Thin films are making their mark, but Green is also working to squeeze more energy from sunlight using silicon, smashing two more world records in 2016. Using specialised mirrors and prisms, Mark Keevers from Green’s team pushed silicon cells to collect concentrated sunlight with 40.6% efficiency, and unconcentrated sunlight at 34.5%.
Although these prototypes are perfect for soaking up photons on solar tower ‘concentrators’ with heavy-duty efficiency, their manufacturing costs are too high to make them viable in the consumer market.
But on the rooftop, silicon is still king. And it’s thanks to plunging costs made possible by a UNSW-led boom in silicon solar cell production in China, which now provides more than half the world’s solar cells.
In 1995, Green and his long-term collaborator Stuart Wenham – along with (then) PhD student Shi Zhengrong – started solar cell company Pacific Solar in Australia.
After six years racking up a wealth of management and manufacturing know-how, Zhengrong returned to his native China and founded the silicon solar manufacturing company Suntech Power in 2001, using technology developed at UNSW to dramatically reduce costs.
By 2005, Zhengrong became the world’s first ‘solar billionaire’, and a wave of Chinese companies hit the market, following Suntech’s recipe. The global solar industry was growing at an average 41% year-on-year. And within a decade, China’s market share of the global photovoltaic industry had grown from near zero to over 55%. Suntech itself delivered more than 13 million solar panels to 80 countries.
Where photovoltaic solar cells used to deliver one watt for US$76.67 in 1977,that’s down to just US49¢ today. That’s a 150-fold improvement in the 40 years Green has been in the field.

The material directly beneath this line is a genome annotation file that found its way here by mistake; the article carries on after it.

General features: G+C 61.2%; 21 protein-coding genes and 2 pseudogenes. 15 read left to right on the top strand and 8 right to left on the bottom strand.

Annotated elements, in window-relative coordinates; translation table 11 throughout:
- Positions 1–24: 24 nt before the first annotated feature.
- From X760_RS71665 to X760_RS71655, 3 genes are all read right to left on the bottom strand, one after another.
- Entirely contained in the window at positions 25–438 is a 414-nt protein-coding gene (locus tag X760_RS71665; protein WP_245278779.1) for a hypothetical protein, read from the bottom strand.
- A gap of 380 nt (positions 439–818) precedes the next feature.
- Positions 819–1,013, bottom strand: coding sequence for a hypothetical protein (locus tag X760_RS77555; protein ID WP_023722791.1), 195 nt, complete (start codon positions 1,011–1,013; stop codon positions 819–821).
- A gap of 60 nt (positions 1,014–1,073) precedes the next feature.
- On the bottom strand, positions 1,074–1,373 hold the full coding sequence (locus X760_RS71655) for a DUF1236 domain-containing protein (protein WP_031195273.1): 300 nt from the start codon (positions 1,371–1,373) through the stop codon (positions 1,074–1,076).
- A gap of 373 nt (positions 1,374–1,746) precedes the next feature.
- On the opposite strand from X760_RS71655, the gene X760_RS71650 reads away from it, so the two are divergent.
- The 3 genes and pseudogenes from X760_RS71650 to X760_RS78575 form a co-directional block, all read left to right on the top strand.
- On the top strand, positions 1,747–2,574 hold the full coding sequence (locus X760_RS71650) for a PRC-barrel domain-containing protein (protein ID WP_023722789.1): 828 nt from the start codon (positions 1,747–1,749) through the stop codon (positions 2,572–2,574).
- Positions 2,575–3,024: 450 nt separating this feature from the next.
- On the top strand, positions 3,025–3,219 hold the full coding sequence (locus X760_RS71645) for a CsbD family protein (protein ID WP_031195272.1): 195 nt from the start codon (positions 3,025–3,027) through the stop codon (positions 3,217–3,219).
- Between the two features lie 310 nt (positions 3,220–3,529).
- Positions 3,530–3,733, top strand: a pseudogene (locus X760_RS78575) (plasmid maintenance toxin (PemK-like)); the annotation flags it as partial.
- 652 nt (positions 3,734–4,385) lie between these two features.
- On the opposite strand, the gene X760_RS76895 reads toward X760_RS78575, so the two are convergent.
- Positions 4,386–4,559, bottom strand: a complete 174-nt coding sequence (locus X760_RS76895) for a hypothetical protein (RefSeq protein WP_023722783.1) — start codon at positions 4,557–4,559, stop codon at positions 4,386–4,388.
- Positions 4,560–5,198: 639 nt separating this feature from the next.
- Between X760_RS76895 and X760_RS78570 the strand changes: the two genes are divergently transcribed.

“Shi was the right person at the right place and the right time to move in both Chinese and Western cultures,” Green says.
“It’s interesting to ponder what would have happened if UNSW hadn’t kick-started the Chinese industry.”
Breaking through the next barrier of photovoltaic research
With plunging module prices, rising efficiencies and more durable cells, why is the world still relying on coal for the lion’s share of its electricity needs?
Perhaps it’s not the solar technology that we’re waiting for. A fundamental challenge remains: how to store the energy we can now capture from sunlight for later use.
“I think photovoltaics has already reached the tipping point – the efficiency and cost is already able to compete with fossil fuels,” says Wenham. “I think the next breakthrough needs to be in energy storage, to bring down that cost enough to make photovoltaics usable everywhere at any time.”
This doesn’t mean UNSW photovoltaics scientists are calling it a day. Instead, they continue to push silicon to its limits, while new technologies, such as Hao’s record-breaking CZTS tile, are racing to catch up to silicon’s powerhouse.
“Solar technology will continue to be higher-efficiency, lower-cost – and will keep getting better,” says Wenham. “The more we develop photovoltaic technology, the easier the transition will become.”
“We’ve reached a new era where coal is no longer the cheapest way of making electricity – it’s solar,” says Green. “And the exciting thing about that is – I regard solar as still in a very primitive stage of development, so there is plenty more cost reduction to come.”
– Viviane Richter
Photography: Quentin Jones
For more stories at the forefront of engineering research, check out Ingenuity magazine.